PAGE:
We have two political parties. We have always had two parties. So why should we need a third? We’ve worked with just two for a couple of centuries. But since it seems that today only the Democrats are actually functioning (not functioning well, not functioning intelligently, but still functioning), it is not unreasonable to say that a third party is needed.
The Republican Party seems to be only a myth. There appears to be no mention in the legacy media of such a beast being abroad actually doing anything, so it would appear that its existence is about as real as unicorns or dragons.
But perhaps the Republicans are just hibernating. Perhaps they’re waiting for the strength of a vigorous, committed leader who will guide them to the promised land of congressional majorities.
What is much more likely is that they are lying low to avoid becoming targets for the Democrats in 2010. They have pretty sweet jobs right now. Good pay, great benefits, people bowing and scraping to them since, even though not in the majority party, they are, after all, Congressmen and Senators, and who would want to lose all that? Besides, based on recent polling which shows that unless they do something egregiously stupid, Republicans stand a better chance of keeping their jobs than their Democrat colleagues, keeping quiet is a smart strategy. After all, as Tom Clancy phrased it in one of his novels “A closed mouth gathers no foot.” For those who need proof of that, one needs only to listen to our Vice-President.
Rather than risk running afoul of the Democrat buzz saw, Mitch McConnell in the Senate and John Boehner in the House are, like Elmer Fudd, being “vewy, vewy quiet”. If so, they deserve to remain in the wasteland of minority status.
No, on second thought, even retaining minority status is more than they deserve. They deserve to be replaced.
A significant part of Congress from both parties needs to be sent a message in November 2010. A simple message. A two word message: “You’re Fired!”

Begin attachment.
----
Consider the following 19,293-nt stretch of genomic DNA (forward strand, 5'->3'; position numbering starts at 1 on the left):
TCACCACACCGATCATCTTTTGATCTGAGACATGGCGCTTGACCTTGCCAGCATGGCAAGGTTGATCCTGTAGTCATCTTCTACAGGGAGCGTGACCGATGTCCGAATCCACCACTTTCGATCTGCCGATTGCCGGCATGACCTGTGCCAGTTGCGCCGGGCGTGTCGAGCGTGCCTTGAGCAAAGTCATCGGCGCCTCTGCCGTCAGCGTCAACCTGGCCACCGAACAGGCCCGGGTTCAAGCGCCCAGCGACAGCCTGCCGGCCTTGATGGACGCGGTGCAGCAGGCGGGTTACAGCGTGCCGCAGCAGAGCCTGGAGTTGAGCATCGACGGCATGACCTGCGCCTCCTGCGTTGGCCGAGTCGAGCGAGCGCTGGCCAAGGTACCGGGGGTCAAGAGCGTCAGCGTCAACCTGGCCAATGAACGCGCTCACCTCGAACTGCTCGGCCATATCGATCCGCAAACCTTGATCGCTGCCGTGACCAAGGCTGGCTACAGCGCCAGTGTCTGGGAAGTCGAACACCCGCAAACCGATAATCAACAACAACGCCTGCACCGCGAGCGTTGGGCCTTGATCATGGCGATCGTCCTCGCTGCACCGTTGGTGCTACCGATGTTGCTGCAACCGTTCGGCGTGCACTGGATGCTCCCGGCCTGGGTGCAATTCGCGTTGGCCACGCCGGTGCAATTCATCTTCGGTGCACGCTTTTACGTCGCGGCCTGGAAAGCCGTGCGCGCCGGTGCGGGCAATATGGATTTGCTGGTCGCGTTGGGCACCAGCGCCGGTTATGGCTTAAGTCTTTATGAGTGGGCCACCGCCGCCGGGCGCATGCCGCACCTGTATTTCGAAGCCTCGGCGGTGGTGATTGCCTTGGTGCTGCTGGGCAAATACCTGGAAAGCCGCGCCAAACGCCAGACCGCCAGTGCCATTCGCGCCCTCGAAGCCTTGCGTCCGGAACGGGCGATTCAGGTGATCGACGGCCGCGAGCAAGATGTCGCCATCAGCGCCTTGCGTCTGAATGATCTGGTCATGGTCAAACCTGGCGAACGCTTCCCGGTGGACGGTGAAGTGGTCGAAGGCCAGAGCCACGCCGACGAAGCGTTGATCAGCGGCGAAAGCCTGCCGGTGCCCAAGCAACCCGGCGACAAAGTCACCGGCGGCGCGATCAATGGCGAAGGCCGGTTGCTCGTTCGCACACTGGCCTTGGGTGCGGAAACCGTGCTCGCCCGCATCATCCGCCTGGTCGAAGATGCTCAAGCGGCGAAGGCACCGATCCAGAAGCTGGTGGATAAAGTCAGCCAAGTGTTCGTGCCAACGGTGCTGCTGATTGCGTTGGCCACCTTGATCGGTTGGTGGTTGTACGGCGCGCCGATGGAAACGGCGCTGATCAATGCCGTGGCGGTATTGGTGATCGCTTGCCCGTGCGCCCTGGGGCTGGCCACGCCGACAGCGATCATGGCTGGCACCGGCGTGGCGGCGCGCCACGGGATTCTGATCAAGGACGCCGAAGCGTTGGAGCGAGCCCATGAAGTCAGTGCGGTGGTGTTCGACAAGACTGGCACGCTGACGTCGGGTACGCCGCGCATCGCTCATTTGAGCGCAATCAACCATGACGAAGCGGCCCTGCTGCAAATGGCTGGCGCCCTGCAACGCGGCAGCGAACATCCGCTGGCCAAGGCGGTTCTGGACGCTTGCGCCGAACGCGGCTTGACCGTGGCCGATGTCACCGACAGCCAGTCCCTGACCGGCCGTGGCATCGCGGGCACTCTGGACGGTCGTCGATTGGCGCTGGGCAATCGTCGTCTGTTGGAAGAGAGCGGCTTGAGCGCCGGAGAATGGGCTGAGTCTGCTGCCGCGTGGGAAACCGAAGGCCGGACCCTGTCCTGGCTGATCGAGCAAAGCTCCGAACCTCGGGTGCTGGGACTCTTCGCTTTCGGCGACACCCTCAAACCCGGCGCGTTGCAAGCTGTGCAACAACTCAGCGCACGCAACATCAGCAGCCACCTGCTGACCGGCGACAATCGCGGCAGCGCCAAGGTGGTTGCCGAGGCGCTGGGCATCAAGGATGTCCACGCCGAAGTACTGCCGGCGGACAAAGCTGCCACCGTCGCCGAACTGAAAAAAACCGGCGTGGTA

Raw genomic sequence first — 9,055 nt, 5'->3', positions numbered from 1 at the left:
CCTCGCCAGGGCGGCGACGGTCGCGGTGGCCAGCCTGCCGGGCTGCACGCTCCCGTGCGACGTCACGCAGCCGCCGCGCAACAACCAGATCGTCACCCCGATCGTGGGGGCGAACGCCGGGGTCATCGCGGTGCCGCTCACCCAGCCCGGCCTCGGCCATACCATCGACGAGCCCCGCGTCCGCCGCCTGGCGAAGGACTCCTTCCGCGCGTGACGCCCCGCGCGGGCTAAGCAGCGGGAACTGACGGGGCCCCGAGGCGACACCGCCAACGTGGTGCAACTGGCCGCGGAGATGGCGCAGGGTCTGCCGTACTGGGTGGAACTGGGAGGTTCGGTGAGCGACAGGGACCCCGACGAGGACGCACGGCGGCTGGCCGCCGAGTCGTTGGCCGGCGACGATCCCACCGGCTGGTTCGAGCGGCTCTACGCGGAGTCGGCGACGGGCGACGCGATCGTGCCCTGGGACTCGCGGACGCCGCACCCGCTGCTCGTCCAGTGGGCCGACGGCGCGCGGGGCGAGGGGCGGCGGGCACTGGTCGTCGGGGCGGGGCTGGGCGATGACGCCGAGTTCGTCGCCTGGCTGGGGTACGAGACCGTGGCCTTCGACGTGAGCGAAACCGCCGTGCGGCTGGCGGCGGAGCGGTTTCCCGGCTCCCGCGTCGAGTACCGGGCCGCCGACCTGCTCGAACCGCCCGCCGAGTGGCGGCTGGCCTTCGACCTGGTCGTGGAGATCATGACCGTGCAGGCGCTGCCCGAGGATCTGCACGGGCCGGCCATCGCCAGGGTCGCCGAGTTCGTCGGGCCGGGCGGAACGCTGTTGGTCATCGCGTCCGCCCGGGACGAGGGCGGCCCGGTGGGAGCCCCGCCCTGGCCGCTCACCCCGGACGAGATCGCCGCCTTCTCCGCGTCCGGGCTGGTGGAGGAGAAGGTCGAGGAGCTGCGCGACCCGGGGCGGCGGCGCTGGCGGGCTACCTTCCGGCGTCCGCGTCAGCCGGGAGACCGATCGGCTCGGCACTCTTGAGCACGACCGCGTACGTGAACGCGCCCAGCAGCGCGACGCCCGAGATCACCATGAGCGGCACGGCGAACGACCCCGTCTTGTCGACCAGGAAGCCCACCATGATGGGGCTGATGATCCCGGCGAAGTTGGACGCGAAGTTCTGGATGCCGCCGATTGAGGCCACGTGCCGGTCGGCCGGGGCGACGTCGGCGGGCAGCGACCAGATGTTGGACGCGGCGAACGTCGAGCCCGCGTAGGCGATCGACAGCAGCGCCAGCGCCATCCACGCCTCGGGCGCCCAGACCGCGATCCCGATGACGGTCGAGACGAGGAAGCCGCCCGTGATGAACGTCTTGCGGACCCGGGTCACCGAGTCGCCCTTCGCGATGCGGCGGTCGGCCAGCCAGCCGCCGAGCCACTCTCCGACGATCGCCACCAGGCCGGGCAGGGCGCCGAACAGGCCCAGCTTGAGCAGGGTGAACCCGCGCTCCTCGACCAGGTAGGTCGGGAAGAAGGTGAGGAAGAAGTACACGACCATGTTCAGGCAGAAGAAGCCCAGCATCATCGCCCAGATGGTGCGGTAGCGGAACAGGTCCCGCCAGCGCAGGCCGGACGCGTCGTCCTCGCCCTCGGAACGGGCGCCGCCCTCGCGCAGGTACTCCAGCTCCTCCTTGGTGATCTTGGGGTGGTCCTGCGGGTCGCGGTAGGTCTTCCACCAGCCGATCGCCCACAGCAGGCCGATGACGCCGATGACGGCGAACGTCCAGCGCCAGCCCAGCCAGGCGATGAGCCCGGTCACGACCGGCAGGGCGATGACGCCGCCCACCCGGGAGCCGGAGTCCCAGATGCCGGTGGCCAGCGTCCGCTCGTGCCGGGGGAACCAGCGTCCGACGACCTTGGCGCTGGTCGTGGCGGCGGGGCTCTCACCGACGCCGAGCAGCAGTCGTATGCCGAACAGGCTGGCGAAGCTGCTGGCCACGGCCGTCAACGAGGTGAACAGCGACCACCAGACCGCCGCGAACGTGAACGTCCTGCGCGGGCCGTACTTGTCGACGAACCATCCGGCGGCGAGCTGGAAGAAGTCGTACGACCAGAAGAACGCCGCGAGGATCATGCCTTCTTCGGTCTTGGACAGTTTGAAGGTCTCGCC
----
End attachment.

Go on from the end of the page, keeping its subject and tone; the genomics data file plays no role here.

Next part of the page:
Congress has taken our money, and spent it wastefully to get themselves re-elected.
Congress has drafted legislation that they don’t even read, much less understand.
They have arrogated to themselves privileges and power that hasn’t been equaled since the months just before the French Revolution of 1779 and the bloody end of the French nobility or perhaps the last members of the Romanov dynasty. And this has happened while they ignored their responsibilities as defined in the Constitution, and surrendering their legislative authority to the White House. How many times does the 2,000 page Obamacare magnum opus use a phrase similar to “…and such regulations as defined by the Secretary of Health and Human Services”?
Key to this is remembering that members of Congress are holding “temp” jobs. Think about that for a minute. The Founders thought that two years was enough. They had definitively limited what the Congress was supposed to be able to do, so it wasn’t ever supposed to become a career. In fact the members of the early Congresses were paid on a per diem basis! Never mind that successive Congresses, especially since the dawn of the 20th century and the growth of the Progressive movement have distorted the clear intent of the Constitution as envisioned by the Founders out of all recognition. These were supposed to be temp jobs. Each member of Congress was liable to replacement in fairly short order.